The winners of the fifth annual Astronomy Photographer of the Year awards from the Royal Observatory Greenwich have just been announced, so drop whatever it was you were doing and sift through some star porn. This year, the winners were selected from a pool of 1,200 entries from 49 countries.

Below are a selection of the winners, plus a few awesome runners-up who definitely got jilted. The full list of winners (and the equipment they used) can be found on the Royal Museums Greenwich’s website.

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If you’re near London, you can go see the images in person at the Royal Observatory Greenwich until February 23, 2014. It’s free!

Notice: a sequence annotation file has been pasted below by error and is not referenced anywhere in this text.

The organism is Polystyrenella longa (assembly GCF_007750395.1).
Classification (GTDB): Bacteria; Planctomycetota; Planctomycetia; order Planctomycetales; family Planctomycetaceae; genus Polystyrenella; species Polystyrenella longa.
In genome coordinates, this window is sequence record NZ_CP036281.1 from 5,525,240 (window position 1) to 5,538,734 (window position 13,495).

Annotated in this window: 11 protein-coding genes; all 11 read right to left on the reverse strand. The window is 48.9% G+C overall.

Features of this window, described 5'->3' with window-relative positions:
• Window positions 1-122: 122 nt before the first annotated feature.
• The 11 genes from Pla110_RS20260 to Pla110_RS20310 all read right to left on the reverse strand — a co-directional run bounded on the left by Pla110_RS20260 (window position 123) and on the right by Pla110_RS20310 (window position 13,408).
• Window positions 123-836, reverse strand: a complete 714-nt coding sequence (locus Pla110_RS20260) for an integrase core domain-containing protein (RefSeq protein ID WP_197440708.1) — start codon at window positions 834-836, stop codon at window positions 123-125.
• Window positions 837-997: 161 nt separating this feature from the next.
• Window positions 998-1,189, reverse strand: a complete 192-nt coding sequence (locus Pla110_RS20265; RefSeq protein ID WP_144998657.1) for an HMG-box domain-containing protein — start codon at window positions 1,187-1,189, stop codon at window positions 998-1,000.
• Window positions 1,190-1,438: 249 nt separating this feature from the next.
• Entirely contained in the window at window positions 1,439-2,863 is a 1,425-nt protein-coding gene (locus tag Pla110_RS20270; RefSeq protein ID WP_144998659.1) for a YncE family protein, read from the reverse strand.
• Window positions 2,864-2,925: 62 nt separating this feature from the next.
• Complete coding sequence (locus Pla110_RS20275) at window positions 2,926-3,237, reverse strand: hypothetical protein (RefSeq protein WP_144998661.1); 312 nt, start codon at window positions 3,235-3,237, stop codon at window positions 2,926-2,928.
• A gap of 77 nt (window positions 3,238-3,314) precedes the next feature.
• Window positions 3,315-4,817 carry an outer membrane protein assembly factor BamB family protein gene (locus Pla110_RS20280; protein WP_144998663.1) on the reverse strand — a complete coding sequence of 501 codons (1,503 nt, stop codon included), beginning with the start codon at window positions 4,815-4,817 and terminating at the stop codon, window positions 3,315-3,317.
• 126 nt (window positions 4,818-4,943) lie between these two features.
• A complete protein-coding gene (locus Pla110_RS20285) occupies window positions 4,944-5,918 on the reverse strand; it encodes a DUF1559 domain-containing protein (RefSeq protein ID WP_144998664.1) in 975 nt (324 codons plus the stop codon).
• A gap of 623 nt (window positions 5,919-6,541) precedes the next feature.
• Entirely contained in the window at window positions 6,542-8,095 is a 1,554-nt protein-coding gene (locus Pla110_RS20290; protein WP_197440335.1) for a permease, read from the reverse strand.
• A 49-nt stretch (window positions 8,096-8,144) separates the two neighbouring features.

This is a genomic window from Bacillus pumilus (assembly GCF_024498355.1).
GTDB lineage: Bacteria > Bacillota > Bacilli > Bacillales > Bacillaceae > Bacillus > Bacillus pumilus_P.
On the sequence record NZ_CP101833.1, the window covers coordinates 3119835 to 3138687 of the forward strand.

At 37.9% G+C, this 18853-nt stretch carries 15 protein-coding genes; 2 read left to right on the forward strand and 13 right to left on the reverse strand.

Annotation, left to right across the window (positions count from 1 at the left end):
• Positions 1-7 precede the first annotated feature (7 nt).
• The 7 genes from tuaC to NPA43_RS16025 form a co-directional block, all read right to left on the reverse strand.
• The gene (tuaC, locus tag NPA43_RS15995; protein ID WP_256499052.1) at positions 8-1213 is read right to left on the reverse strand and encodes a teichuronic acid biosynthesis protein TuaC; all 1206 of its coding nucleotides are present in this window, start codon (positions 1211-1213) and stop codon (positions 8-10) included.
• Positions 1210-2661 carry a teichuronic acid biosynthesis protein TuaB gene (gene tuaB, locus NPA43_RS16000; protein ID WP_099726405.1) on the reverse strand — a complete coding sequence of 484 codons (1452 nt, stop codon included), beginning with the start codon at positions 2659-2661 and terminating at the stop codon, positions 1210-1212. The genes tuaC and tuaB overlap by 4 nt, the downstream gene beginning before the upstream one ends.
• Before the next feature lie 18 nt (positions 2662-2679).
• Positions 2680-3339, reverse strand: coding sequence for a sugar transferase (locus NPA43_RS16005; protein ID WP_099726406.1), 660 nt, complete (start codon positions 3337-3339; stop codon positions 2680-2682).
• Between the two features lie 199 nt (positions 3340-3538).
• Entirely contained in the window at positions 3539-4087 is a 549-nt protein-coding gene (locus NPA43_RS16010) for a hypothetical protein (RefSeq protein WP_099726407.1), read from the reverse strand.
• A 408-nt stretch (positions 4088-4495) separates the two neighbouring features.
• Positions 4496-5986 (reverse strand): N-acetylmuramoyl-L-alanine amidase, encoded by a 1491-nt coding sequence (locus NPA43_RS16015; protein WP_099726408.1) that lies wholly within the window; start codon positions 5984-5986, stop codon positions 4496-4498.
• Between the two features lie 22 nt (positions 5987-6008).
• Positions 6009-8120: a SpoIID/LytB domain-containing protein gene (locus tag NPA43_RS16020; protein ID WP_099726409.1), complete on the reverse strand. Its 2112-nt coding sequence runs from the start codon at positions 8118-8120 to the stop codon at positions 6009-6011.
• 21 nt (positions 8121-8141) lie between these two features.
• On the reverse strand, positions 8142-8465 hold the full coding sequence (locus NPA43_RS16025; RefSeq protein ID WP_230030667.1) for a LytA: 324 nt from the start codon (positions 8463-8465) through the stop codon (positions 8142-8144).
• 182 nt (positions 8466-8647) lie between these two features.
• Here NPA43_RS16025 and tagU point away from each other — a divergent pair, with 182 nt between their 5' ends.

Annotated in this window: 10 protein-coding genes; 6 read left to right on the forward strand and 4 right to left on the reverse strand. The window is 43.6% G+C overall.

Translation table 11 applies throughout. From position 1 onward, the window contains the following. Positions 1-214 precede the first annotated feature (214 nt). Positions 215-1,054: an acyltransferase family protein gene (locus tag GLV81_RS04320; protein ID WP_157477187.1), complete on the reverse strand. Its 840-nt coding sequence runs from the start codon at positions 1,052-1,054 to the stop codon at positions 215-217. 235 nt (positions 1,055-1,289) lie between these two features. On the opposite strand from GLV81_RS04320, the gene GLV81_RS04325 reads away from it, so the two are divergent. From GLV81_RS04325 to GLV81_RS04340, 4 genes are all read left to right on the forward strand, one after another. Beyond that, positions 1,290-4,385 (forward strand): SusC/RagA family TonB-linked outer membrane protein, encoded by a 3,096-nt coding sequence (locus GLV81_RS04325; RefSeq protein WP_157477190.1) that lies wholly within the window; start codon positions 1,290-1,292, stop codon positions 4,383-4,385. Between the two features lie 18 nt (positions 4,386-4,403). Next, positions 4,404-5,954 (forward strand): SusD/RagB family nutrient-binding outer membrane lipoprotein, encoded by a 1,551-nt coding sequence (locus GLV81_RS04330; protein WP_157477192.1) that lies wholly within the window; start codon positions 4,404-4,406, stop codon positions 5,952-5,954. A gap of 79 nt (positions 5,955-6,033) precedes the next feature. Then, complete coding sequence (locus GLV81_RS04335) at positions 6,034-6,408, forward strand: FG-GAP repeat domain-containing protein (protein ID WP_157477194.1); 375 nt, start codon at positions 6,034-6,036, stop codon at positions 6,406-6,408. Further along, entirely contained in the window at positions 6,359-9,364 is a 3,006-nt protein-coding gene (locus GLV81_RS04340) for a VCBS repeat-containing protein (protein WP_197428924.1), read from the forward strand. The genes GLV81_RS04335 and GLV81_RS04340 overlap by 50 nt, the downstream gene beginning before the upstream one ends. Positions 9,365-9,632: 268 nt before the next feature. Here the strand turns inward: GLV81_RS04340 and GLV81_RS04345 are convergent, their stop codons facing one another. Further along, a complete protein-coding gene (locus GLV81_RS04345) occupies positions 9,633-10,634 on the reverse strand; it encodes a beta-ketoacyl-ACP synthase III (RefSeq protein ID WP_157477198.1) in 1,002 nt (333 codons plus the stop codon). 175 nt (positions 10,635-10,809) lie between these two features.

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The super hot outer atmosphere of the sun, called the corona, is easiest for scientists to study during a total solar eclipse, when the moon blocks out the glare from the much brighter photosphere. It took the photographer two months to create this composite, which won the Our Solar System prize.

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This year’s overall winner and winner of the Earth and Space category, by Mark Gee of Australia, shows the Magellanic Clouds, two of the closest galaxies to the Milky Way. They’re only visible from the southern hemisphere.